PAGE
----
House Ethics panel to release Santos investigation



(The Center Square) — The House Ethics Committee says it will announce the results of its investigation into embattled New York Congressman George Santos with an expulsion vote looming.

In a statement, Reps. Michael Guest, R-Miss. and Susan Wild, D-Pa. — who oversee a subcommittee created by the Ethics panel to investigate claims Santos may have engaged in “unlawful activity” during his 2022 congressional campaign — said they plan to issue a ruling in the case by Nov. 17.

The statement said the panel has contacted about 40 witnesses, reviewed more than 170,000 pages of documents and authorized 37 subpoenas as part of the investigation, which was launched in March.

“The committee’s nonpartisan staff and the ISC [Investigative Subcommittee] members have put countless hours into this investigation, which has been a priority for the investigative team and involved a significant amount of the committee’s resources,” the lawmakers said.

The panel has also probed allegations that Santos failed to properly disclose required information on financial statements filed with the House, violated federal conflict of interest laws in connection with his role in a firm providing fiduciary services, and engaged in sexual misconduct in his congressional office.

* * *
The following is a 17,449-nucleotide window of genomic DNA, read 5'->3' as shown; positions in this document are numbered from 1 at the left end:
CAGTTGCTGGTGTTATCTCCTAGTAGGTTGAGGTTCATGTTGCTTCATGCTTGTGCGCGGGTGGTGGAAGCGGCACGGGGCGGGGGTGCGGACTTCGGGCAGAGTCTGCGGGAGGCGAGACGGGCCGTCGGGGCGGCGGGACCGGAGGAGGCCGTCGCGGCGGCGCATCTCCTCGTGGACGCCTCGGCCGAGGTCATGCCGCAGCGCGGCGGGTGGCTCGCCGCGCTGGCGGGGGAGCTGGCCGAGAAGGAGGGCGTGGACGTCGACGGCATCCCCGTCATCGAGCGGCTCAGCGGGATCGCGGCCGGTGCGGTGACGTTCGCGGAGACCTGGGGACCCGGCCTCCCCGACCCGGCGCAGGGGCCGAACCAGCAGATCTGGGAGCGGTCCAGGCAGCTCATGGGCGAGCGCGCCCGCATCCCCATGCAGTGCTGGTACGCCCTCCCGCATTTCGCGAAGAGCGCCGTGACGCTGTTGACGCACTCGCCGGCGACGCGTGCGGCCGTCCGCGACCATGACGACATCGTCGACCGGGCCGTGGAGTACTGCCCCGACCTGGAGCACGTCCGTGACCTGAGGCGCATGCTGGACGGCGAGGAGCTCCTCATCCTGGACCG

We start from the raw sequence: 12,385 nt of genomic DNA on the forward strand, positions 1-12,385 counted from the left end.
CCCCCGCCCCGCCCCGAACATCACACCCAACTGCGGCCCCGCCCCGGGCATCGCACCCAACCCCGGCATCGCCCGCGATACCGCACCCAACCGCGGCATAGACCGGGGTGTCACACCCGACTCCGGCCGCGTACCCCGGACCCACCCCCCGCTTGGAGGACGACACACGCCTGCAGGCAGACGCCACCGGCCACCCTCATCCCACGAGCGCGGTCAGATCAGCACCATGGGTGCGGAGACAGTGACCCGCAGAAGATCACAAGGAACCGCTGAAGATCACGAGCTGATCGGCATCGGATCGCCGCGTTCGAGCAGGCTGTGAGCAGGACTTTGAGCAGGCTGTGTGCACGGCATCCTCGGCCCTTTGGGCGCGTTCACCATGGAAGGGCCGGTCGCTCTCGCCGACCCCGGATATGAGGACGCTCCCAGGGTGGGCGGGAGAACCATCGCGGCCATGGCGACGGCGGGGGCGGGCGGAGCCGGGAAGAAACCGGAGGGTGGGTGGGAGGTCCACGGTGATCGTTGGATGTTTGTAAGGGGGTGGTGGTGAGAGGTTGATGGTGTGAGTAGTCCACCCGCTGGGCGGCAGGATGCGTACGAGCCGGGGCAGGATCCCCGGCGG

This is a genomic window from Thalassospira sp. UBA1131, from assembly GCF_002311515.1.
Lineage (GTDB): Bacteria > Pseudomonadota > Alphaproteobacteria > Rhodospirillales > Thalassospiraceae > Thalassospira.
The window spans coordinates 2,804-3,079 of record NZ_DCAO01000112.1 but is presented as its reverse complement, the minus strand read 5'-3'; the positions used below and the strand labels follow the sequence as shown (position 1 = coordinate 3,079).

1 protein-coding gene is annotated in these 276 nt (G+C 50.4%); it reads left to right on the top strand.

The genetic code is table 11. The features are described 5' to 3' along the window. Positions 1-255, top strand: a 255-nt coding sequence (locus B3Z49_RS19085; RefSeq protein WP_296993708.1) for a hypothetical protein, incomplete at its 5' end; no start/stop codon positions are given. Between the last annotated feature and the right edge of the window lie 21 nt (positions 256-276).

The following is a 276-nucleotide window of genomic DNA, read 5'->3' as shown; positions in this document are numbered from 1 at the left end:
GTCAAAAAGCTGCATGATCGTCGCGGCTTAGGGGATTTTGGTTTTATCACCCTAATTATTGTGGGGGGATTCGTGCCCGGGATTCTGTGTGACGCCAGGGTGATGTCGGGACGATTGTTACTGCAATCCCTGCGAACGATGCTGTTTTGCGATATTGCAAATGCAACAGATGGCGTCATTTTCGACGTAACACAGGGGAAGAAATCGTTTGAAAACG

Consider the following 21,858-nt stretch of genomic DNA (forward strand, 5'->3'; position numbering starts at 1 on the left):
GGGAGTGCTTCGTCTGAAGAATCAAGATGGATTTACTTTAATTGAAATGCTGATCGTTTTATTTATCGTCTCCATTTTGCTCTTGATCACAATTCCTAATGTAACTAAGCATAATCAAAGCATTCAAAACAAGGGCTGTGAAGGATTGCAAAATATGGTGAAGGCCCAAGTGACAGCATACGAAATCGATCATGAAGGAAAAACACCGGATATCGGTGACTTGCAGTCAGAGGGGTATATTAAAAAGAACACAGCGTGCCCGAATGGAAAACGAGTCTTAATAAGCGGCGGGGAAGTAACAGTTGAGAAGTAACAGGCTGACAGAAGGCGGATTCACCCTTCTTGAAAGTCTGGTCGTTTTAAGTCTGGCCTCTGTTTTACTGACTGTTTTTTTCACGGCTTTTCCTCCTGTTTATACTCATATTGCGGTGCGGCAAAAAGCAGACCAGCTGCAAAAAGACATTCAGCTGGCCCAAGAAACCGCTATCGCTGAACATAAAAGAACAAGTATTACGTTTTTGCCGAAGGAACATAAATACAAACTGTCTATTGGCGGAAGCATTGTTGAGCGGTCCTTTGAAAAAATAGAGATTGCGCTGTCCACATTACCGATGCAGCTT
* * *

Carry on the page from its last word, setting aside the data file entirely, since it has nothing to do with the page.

The Ethics Committee can take any number of actions if it determines Santos violated any rules, from issuing a letter of reprimand to recommending censure or — in the extreme — expulsion from office. That has only happened a handful of times in Congress’ history and would require a two-thirds vote in the House to approve.

The move comes as a group of New York lawmakers, led by Rep. Anthony D’Esposito, push to expel Santos from the House of Representatives following his indictment on Tuesday in federal court on 23 counts of fraud, including money laundering and identity theft.

Federal prosecutors in the Eastern District of New York allege that Santos and his former campaign treasurer, Nancy Marks, submitted false financial reports to the Federal Election Commission, inflating his fundraising numbers.

The criminal complaint alleges that Santos stole the identities of family members and engaged in credit card fraud targeting campaign contributors, saying it was “to fraudulently inflate his campaign coffers.”

The indictment also alleges that Santos received more than $24,000 in unemployment insurance benefits while still employed at a private investment firm.

A previous indictment filed in May against Santos charged him with embezzling money from his campaign and lying to Congress about his income, among other allegations.

Santos also faces a Federal Elections Commission complaint filed by the Washington, D.C.-based Campaign Legal Center, which alleges Santos and his campaign engaged in a “straw donor scheme” to conceal the sources of a $705,000 personal loan to his campaign.

The freshman congressman, who defeated Democrat Robert Zimmerman in New York’s 3rd Congressional District in the midterm elections, has admitted to faking his resume and lying about his educational background but claims he hasn’t broken the law or crossed any ethical lines.

He has refused to resign even as members of his party have called him to step down. In April, he filed paperwork to run for reelection.



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